2021 TE PUIAKI KAIPŪTAIAO MAEA MACDIARMID EMERGING SCIENTIST
The 2021 Prime Minister’s MacDiarmid Emerging Scientist Prize winner is Dr Jemma Geoghegan from the University of Otago, an evolutionary biologist with a strong research focus on emerging infectious disease.
Jemma has a strong research interest, extensive expertise and global collaborative networks in the field of evolutionary virology. Her research has focused on a number of areas across the field of virology. These areas include: determining the fundamental patterns and processes of viral evolution, ecology and emergence; using metagenomics to reveal the diversity, structure and evolution of the virosphere; and examining case-specific evolution of major viral infections affecting humans and animals.
Jemma has made some significant findings through her research for which she has won several awards. She was the first to identify that biological features of viruses could predict human-to-human transmissibility. Furthermore, she has shown that while many viruses seem to co-diverge with their hosts, overall ‘host jumping’ plays a much greater role in shaping virus evolution than previously thought and her research aims to better understand why and how viruses jump to new hosts in the first place, and to expand the knowledge of viruses that exist in nature.
Jemma has applied a suite of new phylodynamic approaches that combine genomic and epidemiological data to uncover important insights into the spread of infectious disease within populations – these data have helped inform the Ministry of Health in their response to the COVID-19 pandemic.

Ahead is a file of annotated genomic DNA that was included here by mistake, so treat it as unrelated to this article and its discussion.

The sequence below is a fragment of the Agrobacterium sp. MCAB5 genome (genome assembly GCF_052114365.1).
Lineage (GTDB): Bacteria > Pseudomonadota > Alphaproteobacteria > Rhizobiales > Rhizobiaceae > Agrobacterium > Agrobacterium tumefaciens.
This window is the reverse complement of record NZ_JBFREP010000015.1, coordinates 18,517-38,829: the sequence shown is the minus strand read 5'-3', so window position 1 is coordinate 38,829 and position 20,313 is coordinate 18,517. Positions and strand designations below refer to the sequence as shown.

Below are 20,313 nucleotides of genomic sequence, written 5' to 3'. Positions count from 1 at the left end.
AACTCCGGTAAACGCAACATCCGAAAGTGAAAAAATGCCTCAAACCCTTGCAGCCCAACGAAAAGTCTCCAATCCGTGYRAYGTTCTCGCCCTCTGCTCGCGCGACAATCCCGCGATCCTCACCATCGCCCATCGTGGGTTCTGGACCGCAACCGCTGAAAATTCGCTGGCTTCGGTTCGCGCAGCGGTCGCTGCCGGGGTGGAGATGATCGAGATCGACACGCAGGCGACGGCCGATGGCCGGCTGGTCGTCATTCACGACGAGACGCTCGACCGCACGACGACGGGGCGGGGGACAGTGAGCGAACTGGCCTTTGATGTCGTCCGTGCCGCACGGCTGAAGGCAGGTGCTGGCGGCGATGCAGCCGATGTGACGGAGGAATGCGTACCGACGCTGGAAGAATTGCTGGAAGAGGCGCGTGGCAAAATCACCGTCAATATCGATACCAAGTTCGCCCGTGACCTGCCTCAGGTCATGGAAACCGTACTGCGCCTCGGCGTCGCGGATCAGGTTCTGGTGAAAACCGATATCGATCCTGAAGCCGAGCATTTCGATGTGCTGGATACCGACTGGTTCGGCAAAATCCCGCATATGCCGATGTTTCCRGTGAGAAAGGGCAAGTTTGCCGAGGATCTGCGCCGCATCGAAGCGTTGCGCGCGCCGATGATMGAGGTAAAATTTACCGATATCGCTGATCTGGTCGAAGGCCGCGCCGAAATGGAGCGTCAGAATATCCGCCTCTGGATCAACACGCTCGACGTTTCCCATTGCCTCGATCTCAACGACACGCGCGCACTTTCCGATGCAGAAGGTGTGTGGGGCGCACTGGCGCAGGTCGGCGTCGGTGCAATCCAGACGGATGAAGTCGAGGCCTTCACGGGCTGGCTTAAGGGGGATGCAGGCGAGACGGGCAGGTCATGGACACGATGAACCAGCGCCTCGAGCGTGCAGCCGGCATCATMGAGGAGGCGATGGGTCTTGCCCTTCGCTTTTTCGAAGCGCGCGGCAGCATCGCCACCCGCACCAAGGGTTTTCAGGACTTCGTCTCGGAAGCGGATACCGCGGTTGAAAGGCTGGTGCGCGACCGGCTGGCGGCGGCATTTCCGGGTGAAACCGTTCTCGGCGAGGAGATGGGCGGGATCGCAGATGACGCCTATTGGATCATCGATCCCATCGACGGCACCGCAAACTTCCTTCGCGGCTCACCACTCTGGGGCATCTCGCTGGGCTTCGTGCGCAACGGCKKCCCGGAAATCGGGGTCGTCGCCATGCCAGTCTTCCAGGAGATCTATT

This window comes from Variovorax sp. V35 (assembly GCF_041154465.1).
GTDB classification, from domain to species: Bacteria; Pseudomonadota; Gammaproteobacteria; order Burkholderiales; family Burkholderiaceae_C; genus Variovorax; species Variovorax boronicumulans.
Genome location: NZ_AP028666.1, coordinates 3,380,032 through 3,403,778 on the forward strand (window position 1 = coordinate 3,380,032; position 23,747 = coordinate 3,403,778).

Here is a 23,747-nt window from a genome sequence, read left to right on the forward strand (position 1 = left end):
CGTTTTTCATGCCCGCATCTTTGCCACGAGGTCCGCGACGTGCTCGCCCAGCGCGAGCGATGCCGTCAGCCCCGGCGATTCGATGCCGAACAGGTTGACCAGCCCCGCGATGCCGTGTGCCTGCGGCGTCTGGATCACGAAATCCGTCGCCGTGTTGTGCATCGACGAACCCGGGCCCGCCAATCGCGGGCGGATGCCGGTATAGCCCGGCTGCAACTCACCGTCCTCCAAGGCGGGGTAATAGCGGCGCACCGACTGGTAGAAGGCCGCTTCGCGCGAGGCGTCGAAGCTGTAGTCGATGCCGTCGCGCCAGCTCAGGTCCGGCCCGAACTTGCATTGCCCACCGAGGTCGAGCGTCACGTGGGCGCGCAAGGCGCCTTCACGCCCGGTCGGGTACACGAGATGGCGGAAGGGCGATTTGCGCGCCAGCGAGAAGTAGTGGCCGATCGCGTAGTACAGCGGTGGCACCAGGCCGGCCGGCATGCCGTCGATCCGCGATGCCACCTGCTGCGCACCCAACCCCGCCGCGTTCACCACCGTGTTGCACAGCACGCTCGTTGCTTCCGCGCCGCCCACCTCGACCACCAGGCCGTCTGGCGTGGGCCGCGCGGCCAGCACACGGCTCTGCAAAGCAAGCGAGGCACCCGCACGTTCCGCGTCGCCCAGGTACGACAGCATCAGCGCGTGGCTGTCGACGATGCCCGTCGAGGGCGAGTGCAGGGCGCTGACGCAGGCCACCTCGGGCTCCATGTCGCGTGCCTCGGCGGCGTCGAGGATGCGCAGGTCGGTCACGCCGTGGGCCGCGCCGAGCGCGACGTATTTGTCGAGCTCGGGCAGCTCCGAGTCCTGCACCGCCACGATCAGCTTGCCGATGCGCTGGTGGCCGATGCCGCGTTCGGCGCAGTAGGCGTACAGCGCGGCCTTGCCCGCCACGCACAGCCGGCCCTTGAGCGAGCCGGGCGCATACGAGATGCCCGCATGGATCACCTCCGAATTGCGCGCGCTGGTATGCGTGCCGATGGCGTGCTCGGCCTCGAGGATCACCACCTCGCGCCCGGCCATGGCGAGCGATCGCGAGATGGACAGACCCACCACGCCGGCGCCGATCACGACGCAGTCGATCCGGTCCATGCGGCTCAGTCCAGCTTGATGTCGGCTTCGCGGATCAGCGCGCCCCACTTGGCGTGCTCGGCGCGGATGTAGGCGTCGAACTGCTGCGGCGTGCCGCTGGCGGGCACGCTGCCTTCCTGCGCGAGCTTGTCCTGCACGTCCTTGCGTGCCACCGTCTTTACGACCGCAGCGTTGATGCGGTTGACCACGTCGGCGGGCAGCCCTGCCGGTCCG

In 2020, Jemma helped to establish genome sequencing of COVID 19 cases in New Zealand through collaboration with ESR. As a result of this programme, genomic sequencing continues to be used as a key tool for understanding and limiting the spread of COVID-19, meaning that viral genomics has been critical to New Zealand’s successful public health response. Jemma’s work during the COVID-19 pandemic has also received global recognition throughout the scientific community.
In her seven years of post-PhD research experience, she has published 48 peer-reviewed articles in high-ranking, international journals and she is often invited to speak about her work at national and international conferences. In 2021 alone she was an invited plenary speaker at several international conferences, and she has communicated her work to the wider public through national and international TV, film, radio, print media and podcasts, generating well over 1,000 media stories. She has also spoken on numerous discussion panels.
The selection panel were particularly impressed with Jemma’s research, application, and interview.
Read media release about Jemma’s win.